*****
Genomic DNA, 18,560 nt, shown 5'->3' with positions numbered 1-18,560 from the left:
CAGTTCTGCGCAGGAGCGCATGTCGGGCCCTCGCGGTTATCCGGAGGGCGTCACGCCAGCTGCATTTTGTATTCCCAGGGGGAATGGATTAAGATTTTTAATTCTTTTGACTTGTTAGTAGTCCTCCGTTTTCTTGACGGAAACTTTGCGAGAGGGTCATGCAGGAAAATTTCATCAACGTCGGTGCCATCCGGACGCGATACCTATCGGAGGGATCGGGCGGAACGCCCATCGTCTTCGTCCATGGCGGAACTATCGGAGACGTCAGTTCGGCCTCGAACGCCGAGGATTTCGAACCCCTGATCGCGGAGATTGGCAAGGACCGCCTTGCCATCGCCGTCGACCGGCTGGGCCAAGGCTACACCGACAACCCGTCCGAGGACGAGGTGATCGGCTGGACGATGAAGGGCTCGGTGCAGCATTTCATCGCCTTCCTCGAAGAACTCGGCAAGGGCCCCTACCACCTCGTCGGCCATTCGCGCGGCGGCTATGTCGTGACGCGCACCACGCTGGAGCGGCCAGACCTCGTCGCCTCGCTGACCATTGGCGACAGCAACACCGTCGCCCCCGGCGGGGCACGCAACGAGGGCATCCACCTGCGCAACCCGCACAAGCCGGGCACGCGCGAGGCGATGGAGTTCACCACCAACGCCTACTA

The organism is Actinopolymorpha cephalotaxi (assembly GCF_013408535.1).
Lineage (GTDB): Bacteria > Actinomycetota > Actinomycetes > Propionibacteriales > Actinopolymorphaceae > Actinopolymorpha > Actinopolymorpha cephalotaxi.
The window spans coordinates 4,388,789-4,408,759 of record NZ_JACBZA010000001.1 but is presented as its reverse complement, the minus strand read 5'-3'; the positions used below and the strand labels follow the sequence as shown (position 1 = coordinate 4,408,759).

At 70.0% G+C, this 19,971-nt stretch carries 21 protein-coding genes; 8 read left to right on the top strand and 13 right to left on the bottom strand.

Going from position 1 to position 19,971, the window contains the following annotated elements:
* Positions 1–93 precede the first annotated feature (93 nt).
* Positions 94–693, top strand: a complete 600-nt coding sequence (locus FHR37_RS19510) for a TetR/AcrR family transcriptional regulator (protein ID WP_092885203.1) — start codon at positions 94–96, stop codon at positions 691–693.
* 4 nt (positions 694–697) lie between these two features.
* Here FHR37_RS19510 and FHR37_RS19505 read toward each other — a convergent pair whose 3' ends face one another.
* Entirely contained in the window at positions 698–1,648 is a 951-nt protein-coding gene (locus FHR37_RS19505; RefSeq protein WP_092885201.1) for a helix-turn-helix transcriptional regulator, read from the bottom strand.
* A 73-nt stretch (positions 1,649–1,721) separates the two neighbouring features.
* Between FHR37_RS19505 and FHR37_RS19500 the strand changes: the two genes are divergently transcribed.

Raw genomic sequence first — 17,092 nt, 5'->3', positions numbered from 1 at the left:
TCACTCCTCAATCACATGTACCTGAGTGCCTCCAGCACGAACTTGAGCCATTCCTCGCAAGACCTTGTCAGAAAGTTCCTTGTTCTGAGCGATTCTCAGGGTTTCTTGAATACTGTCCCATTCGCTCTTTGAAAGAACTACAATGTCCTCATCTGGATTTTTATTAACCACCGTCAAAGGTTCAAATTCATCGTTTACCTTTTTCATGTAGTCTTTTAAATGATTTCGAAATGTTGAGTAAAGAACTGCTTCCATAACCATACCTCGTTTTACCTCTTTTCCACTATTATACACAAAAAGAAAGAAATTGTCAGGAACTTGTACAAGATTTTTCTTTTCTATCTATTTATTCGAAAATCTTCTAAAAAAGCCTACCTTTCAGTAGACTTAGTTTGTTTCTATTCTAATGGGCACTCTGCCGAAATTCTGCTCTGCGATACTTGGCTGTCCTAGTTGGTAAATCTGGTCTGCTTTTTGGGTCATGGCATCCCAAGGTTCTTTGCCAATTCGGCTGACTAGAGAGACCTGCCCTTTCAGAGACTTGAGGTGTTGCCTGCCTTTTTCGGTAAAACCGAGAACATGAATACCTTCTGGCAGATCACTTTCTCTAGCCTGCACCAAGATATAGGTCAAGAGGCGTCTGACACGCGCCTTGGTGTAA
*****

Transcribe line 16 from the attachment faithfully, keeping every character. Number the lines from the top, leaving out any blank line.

TCACTCCTCAATCACATGTACCTGAGTGCCTCCAGCACGAACTTGAGCCATTCCTCGCAAGACCTTGTCAGAAAGTTCCTTGTTCTGAGCGATTCTCAGGGTTTCTTGAATACTGTCCCATTCGCTCTTTGAAAGAACTACAATGTCCTCATCTGGATTTTTATTAACCACCGTCAAAGGTTCAAATTCATCGTTTACCTTTTTCATGTAGTCTTTTAAATGATTTCGAAATGTTGAGTAAAGAACTGCTTCCATAACCATACCTCGTTTTACCTCTTTTCCACTATTATACACAAAAAGAAAGAAATTGTCAGGAACTTGTACAAGATTTTTCTTTTCTATCTATTTATTCGAAAATCTTCTAAAAAAGCCTACCTTTCAGTAGACTTAGTTTGTTTCTATTCTAATGGGCACTCTGCCGAAATTCTGCTCTGCGATACTTGGCTGTCCTAGTTGGTAAATCTGGTCTGCTTTTTGGGTCATGGCATCCCAAGGTTCTTTGCCAATTCGGCTGACTAGAGAGACCTGCCCTTTCAGAGACTTGAGGTGTTGCCTGCCTTTTTCGGTAAAACCGAGAACATGAATACCTTCTGGCAGATCACTTTCTCTAGCCTGCACCAAGATATAGGTCAAGAGGCGTCTGACACGCGCCTTGGTGTAA